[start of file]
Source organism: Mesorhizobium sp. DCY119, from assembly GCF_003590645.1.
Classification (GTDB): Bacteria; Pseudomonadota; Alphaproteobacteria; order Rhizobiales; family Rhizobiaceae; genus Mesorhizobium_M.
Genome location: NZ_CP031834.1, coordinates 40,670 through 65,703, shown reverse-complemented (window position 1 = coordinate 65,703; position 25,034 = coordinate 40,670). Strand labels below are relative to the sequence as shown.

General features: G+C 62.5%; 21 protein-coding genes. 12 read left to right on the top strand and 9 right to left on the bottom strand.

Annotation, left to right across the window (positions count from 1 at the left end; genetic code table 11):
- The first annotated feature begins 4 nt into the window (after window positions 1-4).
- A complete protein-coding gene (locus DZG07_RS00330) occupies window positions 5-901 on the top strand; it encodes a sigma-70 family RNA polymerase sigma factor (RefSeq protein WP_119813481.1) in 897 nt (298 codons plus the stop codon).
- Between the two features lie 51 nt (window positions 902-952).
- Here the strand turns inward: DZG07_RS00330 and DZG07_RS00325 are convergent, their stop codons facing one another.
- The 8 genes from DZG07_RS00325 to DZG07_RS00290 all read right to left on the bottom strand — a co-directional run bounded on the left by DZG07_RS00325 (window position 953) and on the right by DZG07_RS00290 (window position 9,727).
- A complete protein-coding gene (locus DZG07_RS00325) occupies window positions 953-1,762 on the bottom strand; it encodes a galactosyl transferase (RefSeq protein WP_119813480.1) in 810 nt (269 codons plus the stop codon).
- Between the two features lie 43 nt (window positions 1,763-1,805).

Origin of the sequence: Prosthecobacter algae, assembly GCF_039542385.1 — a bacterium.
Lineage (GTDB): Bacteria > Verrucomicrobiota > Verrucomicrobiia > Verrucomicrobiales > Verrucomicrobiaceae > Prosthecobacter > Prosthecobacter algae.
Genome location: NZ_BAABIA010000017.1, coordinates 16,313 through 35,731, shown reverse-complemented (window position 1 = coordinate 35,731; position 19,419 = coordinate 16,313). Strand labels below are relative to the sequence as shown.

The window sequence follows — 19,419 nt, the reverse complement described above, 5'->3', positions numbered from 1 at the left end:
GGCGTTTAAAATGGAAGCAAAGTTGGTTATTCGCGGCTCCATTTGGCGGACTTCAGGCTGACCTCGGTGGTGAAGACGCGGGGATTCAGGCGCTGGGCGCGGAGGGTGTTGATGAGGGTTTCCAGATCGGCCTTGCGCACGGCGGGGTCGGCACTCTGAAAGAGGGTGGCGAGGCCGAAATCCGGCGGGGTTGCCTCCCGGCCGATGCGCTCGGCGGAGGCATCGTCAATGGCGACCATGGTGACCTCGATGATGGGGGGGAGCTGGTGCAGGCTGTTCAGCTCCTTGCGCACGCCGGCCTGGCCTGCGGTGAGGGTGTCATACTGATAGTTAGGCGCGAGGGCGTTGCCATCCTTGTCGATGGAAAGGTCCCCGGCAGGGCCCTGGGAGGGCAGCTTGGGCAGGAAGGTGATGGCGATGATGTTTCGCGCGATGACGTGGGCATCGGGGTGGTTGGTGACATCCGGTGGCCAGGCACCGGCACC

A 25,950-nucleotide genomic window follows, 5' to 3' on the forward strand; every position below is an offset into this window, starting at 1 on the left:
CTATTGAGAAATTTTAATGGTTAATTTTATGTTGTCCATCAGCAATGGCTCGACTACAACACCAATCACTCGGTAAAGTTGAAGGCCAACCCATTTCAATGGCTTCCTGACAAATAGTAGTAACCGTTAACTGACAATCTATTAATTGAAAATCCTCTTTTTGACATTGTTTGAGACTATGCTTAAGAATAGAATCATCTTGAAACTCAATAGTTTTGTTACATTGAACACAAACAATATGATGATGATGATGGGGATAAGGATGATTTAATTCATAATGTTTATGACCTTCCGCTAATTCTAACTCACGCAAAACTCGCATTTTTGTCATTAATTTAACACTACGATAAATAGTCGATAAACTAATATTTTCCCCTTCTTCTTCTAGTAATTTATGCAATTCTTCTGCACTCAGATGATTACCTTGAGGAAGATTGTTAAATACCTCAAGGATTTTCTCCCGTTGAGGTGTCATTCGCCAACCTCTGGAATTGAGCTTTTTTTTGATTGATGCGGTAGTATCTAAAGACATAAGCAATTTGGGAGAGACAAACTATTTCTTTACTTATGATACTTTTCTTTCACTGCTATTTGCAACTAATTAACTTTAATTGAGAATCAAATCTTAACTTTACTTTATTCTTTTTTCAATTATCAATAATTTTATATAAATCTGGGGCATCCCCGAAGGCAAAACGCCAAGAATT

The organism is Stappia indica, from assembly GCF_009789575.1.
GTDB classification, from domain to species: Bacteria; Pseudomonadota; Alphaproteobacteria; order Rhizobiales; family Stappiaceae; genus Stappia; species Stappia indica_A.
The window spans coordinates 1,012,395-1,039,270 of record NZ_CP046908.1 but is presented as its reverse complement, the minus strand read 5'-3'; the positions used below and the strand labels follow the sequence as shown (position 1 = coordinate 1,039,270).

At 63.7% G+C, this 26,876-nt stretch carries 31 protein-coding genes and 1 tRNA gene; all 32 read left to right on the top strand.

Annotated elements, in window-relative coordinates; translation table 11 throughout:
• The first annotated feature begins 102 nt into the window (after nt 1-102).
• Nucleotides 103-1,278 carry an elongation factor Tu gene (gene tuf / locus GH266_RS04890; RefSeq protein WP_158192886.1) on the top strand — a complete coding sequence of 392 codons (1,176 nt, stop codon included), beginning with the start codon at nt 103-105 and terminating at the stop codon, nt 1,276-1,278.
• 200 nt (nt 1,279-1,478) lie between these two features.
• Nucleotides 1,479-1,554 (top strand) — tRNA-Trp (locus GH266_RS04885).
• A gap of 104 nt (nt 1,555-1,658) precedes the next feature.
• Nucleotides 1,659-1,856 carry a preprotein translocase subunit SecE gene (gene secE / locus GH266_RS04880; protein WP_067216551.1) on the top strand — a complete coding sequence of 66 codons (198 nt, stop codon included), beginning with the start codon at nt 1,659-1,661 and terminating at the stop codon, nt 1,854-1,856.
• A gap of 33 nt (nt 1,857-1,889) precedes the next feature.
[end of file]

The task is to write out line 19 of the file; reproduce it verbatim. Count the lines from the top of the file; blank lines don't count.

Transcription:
CTATTGAGAAATTTTAATGGTTAATTTTATGTTGTCCATCAGCAATGGCTCGACTACAACACCAATCACTCGGTAAAGTTGAAGGCCAACCCATTTCAATGGCTTCCTGACAAATAGTAGTAACCGTTAACTGACAATCTATTAATTGAAAATCCTCTTTTTGACATTGTTTGAGACTATGCTTAAGAATAGAATCATCTTGAAACTCAATAGTTTTGTTACATTGAACACAAACAATATGATGATGATGATGGGGATAAGGATGATTTAATTCATAATGTTTATGACCTTCCGCTAATTCTAACTCACGCAAAACTCGCATTTTTGTCATTAATTTAACACTACGATAAATAGTCGATAAACTAATATTTTCCCCTTCTTCTTCTAGTAATTTATGCAATTCTTCTGCACTCAGATGATTACCTTGAGGAAGATTGTTAAATACCTCAAGGATTTTCTCCCGTTGAGGTGTCATTCGCCAACCTCTGGAATTGAGCTTTTTTTTGATTGATGCGGTAGTATCTAAAGACATAAGCAATTTGGGAGAGACAAACTATTTCTTTACTTATGATACTTTTCTTTCACTGCTATTTGCAACTAATTAACTTTAATTGAGAATCAAATCTTAACTTTACTTTATTCTTTTTTCAATTATCAATAATTTTATATAAATCTGGGGCATCCCCGAAGGCAAAACGCCAAGAATT